A wave of targeted violence in the Brazilian countryside claimed the lives of at least nine people in three reported massacres since March 22.
Tensions in Amazonia have exploded in areas of heavy deforestation where the building of large dams has brought a capital infusion, sent land prices soaring, and invited land speculation by land grabbers, loggers and ranchers.
The three attacks on activists involved in social movements or rural workers’ organizations have three characteristics in common: they all occurred in areas within the influence of a large hydroelectric dam; they all happened near or within an agrarian reform settlement; and all are located along one of Amazonia’s primary deforestation fronts.
In response to the increased rural violence, the Catholic Church’s Pastoral Land Commission (CPT) has launched a new website: Massacres in the Countryside. That page will be updated with newly confirmed reports of massacres —killings involving three or more people. Between 1985 and 2017, CPT recorded 45 massacres in which 214 people in nine states were killed. Pará state saw the largest number of massacres over this period — 26 in all, in which 125 people were killed, over half of the victims in all of the massacres.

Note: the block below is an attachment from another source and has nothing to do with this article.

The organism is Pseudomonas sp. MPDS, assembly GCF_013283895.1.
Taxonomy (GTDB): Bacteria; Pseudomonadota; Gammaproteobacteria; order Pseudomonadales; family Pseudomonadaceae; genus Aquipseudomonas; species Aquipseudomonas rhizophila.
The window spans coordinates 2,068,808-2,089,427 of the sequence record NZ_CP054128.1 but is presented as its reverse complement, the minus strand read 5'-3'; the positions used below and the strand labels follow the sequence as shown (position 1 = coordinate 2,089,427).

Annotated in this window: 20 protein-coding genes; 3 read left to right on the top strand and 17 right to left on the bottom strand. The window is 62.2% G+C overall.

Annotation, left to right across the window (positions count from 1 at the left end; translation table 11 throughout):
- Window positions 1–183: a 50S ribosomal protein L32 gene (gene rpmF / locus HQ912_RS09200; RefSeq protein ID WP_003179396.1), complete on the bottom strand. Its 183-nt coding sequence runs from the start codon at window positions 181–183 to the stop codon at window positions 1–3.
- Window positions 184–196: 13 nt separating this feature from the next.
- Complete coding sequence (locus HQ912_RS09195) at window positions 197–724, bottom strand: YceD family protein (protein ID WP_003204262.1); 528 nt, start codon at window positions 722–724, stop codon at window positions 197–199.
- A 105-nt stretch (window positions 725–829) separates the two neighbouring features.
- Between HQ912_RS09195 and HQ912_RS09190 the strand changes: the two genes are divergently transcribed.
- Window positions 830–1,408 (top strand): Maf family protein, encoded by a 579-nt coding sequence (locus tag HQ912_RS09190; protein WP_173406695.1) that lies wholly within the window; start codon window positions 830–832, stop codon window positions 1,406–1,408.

The federal government has so far not condemned the rise in violence that has occurred since far-right President Jair Bolsonaro came to power in January.
Isolete Wichinieski, CPT’s national coordinator, was not surprised by the administration’s failure to issue a public statement on the wave of killings. “The government’s position with respect to the countryside is that there are no conflicts, or the conflicts are created by the communities,” she said. “And their solution is to criminalize the social movements, not to resolve the land conflict.”
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Learn more about this topic at the Global Landscapes Forum in Bonn, Germany, 22-23 June 2019.